On June 26th of 2007, the “Wisconsin state legislature approved a bill called Healthy Wisconsin” that would essentially mandate universal health care to all Wisconsin residents. The bill was a brainchild of democrats and passed in the State Senate with an 18 to 15 pure party-line vote. Due to republican resistance, however, it failed in the State Assembly. In the proposal, Healthy Wisconsin would provide full health care coverage to every individual considered a resident for at least 12 months - showing a “substantial presence” in the state. However, if one is “gainfully employed”, then these residency restrictions would no longer apply.
Advocates of Healthy Wisconsin claim that by expanding health coverage, it would ultimately reduce insurance costs for consumers. This argument has a two pronged approach. The first prong claims that hospital service charges are inflated to compensate for the costs of uninsured individuals. Below is a syllogism that demonstrates how the argument is supposed to work; the conclusion is in bold.
1. The poor and uninsured cannot afford to pay all of their medical bills.
2. Their medical debt is transferred to medical facilities that are not fully reimbursed for the expenses.
3. In order to compensate, medical facilities pass on their expenses to insurance companies in the form of higher service charges.
4. Insurance companies absorb the charges and then transfer the costs back to the insured through increased insurance premiums.
5. Thus, high insurance premiums are the result of uninsured individuals.
For all intents and purposes, premises 1-4 are adequate. Premise 5 is somewhat dubious, but is not a serious concern. The conclusion, however, is a non-sequitur.
Proponents argue that insuring all individuals will reduce hospital service charges, and this will ultimately reduce health care costs for the consumer. However, this proposition is false. There are no reduced costs in a universal health care system, just rearranged costs. Instead of paying for the uninsured through inflated hospital charges and thus higher insurance premiums, we’ll pay for the uninsured through increased taxes. And more importantly, there is nothing that ensures that hospitals would pass along their savings to the insured. In an ideal world, if hospitals don't soak up un-reimbursed costs, then they'll pass along those savings to us. However, this is not an ideal world, and there is no good reason to assume that hospitals will be charitable with their savings. If they don’t pass along their savings when Health Wisconsin is passed, taxpayers will essentially pay for the uninsured twice, once through high hospital service charges and the other through increased taxation.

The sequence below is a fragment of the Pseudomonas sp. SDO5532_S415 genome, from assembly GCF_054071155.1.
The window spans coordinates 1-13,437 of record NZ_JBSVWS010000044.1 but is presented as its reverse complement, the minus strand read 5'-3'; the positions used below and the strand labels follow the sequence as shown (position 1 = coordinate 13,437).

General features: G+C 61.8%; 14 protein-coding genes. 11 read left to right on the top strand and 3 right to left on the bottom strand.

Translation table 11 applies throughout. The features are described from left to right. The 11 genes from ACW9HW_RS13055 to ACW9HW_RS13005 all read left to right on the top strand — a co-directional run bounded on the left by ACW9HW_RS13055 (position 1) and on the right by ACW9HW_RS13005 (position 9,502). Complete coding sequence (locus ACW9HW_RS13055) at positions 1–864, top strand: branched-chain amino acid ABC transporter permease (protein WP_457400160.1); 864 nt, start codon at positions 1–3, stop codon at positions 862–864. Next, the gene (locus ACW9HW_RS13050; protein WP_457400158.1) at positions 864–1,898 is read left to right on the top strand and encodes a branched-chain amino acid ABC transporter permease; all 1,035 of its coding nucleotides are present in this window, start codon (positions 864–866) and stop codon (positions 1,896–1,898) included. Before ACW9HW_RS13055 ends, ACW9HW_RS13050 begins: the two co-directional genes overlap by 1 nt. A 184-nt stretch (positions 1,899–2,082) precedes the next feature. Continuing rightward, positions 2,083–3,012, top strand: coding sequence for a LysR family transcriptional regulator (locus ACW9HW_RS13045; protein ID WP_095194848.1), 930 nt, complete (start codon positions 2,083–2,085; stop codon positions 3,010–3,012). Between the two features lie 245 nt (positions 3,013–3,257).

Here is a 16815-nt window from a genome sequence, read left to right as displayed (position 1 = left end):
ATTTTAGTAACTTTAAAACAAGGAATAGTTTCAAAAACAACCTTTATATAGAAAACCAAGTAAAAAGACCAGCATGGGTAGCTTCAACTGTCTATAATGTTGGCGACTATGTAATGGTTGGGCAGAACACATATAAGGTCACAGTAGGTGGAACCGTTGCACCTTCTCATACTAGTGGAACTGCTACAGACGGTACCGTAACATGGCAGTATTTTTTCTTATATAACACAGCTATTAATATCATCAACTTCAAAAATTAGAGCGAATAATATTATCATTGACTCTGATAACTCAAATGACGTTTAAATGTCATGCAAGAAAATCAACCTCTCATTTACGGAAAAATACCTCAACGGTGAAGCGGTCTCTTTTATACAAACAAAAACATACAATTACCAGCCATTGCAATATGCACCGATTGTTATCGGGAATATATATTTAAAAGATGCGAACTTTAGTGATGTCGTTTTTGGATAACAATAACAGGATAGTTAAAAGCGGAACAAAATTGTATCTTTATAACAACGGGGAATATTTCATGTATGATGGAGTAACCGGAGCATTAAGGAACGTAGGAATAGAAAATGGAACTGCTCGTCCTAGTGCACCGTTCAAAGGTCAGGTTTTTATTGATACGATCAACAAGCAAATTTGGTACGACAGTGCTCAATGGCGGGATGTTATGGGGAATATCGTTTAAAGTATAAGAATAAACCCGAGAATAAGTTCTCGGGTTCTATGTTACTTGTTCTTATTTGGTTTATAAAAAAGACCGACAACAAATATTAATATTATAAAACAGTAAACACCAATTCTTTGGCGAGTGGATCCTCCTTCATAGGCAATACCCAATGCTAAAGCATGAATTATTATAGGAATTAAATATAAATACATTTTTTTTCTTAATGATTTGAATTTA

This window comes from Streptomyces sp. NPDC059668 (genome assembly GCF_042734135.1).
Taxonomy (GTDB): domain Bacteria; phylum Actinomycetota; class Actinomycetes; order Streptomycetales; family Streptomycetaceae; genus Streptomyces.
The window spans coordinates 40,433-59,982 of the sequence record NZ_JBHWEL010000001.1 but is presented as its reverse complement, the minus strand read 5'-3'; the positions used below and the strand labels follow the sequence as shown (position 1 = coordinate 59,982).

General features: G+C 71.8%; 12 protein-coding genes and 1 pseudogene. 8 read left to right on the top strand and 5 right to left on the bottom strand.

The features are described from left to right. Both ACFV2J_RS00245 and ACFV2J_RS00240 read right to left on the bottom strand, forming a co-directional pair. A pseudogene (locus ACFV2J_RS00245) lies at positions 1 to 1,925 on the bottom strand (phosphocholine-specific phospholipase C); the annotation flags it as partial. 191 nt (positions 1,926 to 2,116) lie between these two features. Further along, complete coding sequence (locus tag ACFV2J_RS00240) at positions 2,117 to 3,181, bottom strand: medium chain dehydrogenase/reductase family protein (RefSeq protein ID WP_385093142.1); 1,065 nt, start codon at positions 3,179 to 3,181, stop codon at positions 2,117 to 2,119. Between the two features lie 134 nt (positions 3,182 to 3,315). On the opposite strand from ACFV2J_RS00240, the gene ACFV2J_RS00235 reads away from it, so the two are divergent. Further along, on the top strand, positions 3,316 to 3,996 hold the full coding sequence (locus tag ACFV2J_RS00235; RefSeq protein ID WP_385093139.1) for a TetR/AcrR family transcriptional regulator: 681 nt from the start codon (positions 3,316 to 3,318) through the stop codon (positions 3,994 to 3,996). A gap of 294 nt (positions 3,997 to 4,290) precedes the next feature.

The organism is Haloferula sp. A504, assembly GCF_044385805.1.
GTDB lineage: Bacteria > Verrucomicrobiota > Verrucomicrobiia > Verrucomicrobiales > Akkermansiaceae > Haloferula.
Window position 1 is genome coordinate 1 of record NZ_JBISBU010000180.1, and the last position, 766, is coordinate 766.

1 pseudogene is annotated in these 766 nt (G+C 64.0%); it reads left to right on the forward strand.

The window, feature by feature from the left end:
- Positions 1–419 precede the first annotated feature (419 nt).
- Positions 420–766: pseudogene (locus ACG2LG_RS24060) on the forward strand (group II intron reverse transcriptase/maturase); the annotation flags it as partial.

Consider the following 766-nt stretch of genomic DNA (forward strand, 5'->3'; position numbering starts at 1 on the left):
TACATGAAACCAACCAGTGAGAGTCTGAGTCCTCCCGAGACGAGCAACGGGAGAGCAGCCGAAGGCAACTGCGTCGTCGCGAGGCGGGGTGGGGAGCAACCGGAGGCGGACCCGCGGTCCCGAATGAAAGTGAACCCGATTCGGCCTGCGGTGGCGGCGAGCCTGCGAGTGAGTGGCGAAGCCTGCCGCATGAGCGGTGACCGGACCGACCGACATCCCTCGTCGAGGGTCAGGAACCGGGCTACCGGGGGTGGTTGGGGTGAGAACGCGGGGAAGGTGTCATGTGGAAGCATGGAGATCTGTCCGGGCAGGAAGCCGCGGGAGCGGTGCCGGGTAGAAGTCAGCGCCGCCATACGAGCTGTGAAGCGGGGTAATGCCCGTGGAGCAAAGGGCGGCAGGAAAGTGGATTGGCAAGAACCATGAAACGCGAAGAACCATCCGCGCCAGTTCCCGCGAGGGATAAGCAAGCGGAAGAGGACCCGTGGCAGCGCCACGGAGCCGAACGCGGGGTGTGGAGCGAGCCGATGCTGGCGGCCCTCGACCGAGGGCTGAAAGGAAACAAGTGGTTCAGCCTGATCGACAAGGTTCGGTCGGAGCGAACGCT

The second prong of the argument is that Healthy Wisconsin will save taxpayers nearly $13 billion over the next 10 years by outlawing private insurance companies. By doing this, buyers will not have to pay higher premiums that support high administrative overhead and excessive profiteering. However, it is not uncommon for government programs to overestimate their savings and underestimate their costs. As Mr. Tanner stated in his testimony,
In 1967, the House Ways and Means Committee predicted that Medicare would cost $12 billion in 1990. In reality, the program cost over $110 billion that year.53 In 1987, Congress estimated that the Medicaid Special Hospitals Subsidy would reach $100 million in 1992. The actual cost exceeded $11 billion.54 Should something similar happen with Healthy Wisconsin, rationing will be almost inevitable.
If codified, the bill “Healthy Wisconsin” will create a regulatory body called “Healthy Wisconsin Authority” (HWA), which is authorized by the state to “establish and administer” the program. Technically, HWA would not be a state agency, and the members of the board would not be state employees. This allows HWA the freedom to operate outside the budgetary and statutory restrictions typically imposed on state employees.
According to the bill, board members of HWA will be selected from a pool of labor unions and business organizations. And although it is required that at least five members are selected from state labor unions, none of them are required to be health care professionals. This is a major flaw. If the board is charged with the authority to determine “medically appropriate” care, then there exists a possibility that union representatives and business executives could overrule medical experts on important treatment plans.
Furthermore, the extent and span of HWA’s power is a bit troubling. The bill grants the board the power to determine what medical facilities can or cannot be covered, the power to set limits on how much health care providers can charge for their services, and the power to raise income taxes in order to cover anticipated costs. The most troubling outcrop of the legislation is the mandate to join Health Wisconsin’s program. This would place more limits on the power of choice in the health care industry while displacing those who were already satisfied with their coverage.
As one would expect, every government program has loopholes. Figuratively speaking, Healthy Wisconsin would look something like Swiss cheese.
By providing coverage for the “immediate” family members of the “gainfully employed,” Healthy Wisconsin opens the door for serious taxpayer abuse. Theoretically, Joe Blow from Louisiana could move to Wisconsin and secure a job at McDonalds. Once gainfully employed, his entire immediate family still living in Louisiana would attain health coverage on Wisconsin’s dime. This would occur because the bill fails to address any residency requirements.